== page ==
With the exception of the “Men Tell All” episode that’s airing next week, there is only one episode left in this season of The Bachelorette. We’re finally going to know who Rachel Lindsay chose to be her one and only and confirm who was responsible for putting a ring on it. With our journey coming to an end, now also feels like an appropriate time to reflect on exactly what role race played in getting us to this point. Now that Lee is gone, hometowns have happened, and the final three men — Bryan, Peter, and Eric — met Rachel’s family in Monday night’s episode, racial dynamics have been explored from several different angles. With the first Black lead in the franchise’s history, this season of the Bachelorette essentially served us a utopian version of diversity and interracial dating.
Before the season even started, Lindsay was pretty upfront about the fact that she wasn’t going to pick her future partner based on race alone. It looks like she is a woman of her word. Eric, Peter, and Bryan represent a perfect Neapolitan blend of diversity, and she has unique connections with each of them. There’s some precedence for this openness in Rachel’s own family. Her sister is married to a white man, and her uncle is married to a white woman. I can’t imagine that these details were overlooked when the show’s producers cast her. Rachel and her family are examples of uncomplicated, happy interracial couples. They bridge a gap for viewers who have been watching almost exclusively white couples find love for over 20 cycles.
And for show that garnered so much attention for finally having a Black bachelorette, they were surprisingly mum about her Blackness during the season. Viewers looking for a deeper dive into racial politics found it in the charged interactions between Lee and Black contestants like Eric and Kenny. On camera, Rachel remained intentionally vague about such issues — though, to her credit, she let her opinions flow freely on Twitter as the season aired.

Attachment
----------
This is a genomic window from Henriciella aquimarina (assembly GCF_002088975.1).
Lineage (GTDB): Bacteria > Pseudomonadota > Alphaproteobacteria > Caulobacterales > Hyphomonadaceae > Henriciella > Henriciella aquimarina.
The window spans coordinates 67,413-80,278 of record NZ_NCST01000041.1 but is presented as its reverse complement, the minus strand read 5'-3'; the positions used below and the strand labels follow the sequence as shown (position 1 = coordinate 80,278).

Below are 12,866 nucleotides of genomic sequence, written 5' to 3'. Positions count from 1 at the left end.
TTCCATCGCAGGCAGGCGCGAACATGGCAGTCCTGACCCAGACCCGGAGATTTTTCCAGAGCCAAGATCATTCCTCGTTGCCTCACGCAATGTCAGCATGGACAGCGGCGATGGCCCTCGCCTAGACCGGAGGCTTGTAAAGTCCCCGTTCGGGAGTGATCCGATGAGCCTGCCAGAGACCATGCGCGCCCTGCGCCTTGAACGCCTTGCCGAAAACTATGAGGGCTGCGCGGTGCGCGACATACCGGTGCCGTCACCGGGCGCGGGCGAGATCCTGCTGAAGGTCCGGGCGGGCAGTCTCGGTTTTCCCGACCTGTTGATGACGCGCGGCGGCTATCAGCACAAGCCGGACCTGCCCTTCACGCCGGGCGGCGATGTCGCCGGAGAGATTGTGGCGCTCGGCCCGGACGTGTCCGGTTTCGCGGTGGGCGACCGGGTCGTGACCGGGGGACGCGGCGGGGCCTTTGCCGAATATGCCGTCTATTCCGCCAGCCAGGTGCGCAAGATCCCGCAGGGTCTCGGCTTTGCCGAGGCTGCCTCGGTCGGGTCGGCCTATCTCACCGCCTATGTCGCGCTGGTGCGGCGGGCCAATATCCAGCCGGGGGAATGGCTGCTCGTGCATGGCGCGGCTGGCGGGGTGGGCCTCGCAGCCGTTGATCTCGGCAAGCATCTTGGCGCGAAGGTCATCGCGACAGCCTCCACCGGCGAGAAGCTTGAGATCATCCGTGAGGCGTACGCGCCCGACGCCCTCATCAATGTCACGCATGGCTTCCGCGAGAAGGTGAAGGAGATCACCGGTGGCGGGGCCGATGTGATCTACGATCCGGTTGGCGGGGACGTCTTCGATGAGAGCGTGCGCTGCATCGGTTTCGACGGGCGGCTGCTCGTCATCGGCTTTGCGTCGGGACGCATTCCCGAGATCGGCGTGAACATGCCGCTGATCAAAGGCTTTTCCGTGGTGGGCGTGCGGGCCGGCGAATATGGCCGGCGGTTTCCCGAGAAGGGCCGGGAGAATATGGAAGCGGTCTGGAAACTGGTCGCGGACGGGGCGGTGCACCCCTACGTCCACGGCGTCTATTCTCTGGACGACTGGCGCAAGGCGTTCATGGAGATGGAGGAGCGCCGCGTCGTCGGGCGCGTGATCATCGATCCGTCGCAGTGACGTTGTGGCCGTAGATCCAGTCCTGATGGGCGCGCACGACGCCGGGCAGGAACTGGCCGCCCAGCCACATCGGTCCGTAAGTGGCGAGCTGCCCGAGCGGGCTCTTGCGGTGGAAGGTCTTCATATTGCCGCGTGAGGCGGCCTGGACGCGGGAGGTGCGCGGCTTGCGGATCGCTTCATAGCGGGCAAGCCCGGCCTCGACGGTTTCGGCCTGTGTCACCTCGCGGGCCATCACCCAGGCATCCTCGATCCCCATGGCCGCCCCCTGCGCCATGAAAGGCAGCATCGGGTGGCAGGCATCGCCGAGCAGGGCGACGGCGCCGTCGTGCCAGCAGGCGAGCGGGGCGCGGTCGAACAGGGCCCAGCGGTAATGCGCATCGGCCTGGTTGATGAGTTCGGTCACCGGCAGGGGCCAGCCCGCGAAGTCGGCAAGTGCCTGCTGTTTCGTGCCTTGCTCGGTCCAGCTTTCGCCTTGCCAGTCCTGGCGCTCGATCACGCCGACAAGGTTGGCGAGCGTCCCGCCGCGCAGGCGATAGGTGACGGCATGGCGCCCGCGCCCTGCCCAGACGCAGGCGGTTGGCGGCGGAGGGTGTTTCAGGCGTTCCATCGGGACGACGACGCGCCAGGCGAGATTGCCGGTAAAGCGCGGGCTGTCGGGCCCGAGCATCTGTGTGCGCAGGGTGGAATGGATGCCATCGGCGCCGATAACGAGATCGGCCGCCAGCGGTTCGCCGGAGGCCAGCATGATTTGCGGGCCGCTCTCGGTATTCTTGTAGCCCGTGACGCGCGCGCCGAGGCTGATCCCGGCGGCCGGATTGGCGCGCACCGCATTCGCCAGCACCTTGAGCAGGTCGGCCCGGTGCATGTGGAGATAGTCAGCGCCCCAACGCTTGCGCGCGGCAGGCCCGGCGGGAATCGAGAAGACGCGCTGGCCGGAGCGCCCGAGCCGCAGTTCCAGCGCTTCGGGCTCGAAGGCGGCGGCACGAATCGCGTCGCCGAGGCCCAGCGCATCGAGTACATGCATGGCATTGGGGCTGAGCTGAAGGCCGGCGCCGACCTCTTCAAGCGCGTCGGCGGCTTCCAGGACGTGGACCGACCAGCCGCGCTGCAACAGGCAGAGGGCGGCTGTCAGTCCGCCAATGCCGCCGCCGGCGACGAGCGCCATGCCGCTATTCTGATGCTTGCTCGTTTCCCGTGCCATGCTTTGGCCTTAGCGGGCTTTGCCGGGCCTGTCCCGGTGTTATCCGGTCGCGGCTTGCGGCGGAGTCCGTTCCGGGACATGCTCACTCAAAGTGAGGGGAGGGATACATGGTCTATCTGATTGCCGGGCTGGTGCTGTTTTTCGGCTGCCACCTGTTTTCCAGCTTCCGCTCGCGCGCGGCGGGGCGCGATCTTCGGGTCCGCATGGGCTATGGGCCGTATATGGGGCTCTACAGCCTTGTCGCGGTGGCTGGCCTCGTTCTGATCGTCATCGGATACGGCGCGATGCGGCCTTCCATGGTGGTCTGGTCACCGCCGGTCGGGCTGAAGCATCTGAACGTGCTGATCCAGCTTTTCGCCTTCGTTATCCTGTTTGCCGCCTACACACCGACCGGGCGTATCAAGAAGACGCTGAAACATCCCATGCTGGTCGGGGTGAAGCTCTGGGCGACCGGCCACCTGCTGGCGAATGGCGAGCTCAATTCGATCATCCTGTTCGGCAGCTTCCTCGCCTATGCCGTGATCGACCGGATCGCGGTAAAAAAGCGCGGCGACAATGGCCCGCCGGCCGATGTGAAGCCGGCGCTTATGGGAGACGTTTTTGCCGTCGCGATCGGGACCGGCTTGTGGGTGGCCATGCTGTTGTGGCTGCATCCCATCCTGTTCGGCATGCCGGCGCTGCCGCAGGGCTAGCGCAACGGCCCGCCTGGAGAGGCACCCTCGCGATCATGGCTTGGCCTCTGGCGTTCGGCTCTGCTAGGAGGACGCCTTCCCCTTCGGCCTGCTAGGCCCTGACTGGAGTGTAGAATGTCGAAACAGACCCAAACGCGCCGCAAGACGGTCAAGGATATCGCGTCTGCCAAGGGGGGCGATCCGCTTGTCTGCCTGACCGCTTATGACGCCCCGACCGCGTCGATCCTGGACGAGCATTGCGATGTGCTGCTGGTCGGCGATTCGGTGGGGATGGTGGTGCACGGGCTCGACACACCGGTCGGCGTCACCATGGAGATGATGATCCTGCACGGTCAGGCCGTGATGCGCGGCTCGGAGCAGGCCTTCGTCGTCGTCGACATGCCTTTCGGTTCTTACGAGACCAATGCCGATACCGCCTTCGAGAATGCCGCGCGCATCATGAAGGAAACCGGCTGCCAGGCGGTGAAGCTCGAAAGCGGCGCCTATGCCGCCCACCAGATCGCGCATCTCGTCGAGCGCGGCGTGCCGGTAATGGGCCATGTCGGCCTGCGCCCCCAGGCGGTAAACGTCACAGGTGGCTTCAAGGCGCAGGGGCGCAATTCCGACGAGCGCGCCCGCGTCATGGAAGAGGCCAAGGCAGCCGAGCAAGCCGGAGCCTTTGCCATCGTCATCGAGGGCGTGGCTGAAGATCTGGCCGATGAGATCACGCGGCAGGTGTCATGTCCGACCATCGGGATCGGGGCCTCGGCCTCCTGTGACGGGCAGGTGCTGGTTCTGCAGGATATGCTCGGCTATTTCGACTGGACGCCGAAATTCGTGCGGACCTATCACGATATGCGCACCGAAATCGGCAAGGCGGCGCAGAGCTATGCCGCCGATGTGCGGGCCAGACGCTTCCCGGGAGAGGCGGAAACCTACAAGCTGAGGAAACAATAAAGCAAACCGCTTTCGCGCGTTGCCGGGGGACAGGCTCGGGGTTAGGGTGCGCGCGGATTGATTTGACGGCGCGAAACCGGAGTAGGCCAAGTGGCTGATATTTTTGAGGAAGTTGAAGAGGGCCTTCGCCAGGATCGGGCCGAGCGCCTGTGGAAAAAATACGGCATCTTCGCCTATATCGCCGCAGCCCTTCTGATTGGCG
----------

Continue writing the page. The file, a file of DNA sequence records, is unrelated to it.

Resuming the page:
The family meetings on Monday's episode were also a means of neutralising race. During her hometown date with Nick Viall during his season of The Bachelor, Rachel’s family grilled him on whether or not he’d ever been with a Black woman, and if he was equipped to handle those dynamics. No such questions were asked when Rachel brought Peter and Bryan home on this season.
Sure, The Bachelorette made history when it put Rachel at the forefront. It was a step forward for diversity and created multiple opportunities for discourse on racial boundaries and dating across them. They’ll pause on certain relationships and dialogues (i.e. Lee vs. Kenny) just long enough for us to consider the racial dynamics, but not for more than a fleeting moment, and not without a good explanation to quell any actual accusations of racism. The Bachelorette — and many of its viewers — wants to start the conversation about race, but they don’t want to actually participate in it. For this franchise, love conquers all, including race. That’s their story, and they’re sticking to it.